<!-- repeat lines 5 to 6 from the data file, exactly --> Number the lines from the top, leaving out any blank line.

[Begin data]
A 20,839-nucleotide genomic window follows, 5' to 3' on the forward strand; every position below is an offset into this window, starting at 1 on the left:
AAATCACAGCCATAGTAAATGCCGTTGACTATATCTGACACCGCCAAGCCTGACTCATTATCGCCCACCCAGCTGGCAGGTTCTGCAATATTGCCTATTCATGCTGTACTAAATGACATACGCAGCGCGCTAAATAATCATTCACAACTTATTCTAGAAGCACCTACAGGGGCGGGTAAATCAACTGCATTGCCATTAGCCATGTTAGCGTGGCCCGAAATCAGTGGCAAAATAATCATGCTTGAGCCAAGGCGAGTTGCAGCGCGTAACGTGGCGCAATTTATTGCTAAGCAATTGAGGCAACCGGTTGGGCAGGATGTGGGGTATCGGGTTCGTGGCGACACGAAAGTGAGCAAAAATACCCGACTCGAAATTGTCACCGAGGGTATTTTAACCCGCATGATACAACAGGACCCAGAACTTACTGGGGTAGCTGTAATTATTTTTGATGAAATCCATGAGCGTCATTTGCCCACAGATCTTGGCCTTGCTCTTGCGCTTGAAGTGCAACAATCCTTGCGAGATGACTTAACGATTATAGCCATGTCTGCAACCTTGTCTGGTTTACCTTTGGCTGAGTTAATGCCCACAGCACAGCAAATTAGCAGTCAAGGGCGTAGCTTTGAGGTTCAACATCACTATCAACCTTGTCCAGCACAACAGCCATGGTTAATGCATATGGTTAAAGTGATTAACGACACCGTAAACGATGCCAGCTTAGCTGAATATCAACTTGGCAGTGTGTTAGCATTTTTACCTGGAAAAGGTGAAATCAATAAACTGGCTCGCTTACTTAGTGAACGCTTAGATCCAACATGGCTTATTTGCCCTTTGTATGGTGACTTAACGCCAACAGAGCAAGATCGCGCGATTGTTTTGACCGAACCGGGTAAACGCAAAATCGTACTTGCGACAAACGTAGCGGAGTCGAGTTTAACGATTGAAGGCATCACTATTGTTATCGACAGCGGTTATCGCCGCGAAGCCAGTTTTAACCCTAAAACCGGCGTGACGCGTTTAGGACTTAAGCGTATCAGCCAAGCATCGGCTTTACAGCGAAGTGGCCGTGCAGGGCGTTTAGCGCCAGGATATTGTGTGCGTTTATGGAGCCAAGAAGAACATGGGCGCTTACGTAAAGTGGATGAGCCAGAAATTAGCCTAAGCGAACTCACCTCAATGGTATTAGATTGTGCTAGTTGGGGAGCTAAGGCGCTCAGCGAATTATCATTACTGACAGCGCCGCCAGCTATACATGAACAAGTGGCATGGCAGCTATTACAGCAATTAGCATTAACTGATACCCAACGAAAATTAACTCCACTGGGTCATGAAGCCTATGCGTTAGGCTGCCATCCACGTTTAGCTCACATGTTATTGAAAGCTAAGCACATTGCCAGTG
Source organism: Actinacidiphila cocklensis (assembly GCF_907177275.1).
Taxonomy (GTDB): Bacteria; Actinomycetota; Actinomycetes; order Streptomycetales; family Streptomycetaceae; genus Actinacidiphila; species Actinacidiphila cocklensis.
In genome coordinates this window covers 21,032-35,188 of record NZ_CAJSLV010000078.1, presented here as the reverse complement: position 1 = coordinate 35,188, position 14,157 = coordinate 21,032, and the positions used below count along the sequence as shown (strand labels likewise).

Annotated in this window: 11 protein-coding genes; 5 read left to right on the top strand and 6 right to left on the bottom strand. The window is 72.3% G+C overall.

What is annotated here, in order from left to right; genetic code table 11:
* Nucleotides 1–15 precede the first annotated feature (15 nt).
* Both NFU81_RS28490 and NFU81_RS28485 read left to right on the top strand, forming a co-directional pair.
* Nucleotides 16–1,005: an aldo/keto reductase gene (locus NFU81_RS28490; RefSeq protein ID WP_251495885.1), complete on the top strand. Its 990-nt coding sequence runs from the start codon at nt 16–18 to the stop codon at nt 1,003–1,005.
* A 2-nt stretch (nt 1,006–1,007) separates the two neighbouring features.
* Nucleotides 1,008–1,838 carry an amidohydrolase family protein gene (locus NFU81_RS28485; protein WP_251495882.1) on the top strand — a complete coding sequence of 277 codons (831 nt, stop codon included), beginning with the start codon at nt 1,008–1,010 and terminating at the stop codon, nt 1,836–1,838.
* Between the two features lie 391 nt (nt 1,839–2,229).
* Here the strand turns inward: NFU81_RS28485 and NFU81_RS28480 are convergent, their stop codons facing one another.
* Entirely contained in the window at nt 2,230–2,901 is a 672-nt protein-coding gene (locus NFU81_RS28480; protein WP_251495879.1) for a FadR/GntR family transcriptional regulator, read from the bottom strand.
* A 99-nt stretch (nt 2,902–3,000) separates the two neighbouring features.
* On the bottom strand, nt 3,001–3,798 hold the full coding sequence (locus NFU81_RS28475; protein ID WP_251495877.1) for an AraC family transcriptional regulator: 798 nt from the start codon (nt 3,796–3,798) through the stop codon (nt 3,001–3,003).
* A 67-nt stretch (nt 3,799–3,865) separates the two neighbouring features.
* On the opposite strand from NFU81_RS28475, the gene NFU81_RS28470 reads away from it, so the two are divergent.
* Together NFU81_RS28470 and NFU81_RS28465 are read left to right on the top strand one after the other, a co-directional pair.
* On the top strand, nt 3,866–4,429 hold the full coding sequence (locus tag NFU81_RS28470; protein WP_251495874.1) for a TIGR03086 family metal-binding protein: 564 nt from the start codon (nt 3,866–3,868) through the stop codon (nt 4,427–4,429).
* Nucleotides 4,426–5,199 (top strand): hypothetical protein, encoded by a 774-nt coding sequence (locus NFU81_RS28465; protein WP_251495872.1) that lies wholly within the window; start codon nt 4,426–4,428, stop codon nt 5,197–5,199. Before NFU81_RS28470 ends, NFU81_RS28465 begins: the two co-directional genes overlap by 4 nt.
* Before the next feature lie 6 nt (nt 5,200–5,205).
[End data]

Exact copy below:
In genome coordinates this window covers 21,032-35,188 of record NZ_CAJSLV010000078.1, presented here as the reverse complement: position 1 = coordinate 35,188, position 14,157 = coordinate 21,032, and the positions used below count along the sequence as shown (strand labels likewise).

Annotated in this window: 11 protein-coding genes; 5 read left to right on the top strand and 6 right to left on the bottom strand. The window is 72.3% G+C overall.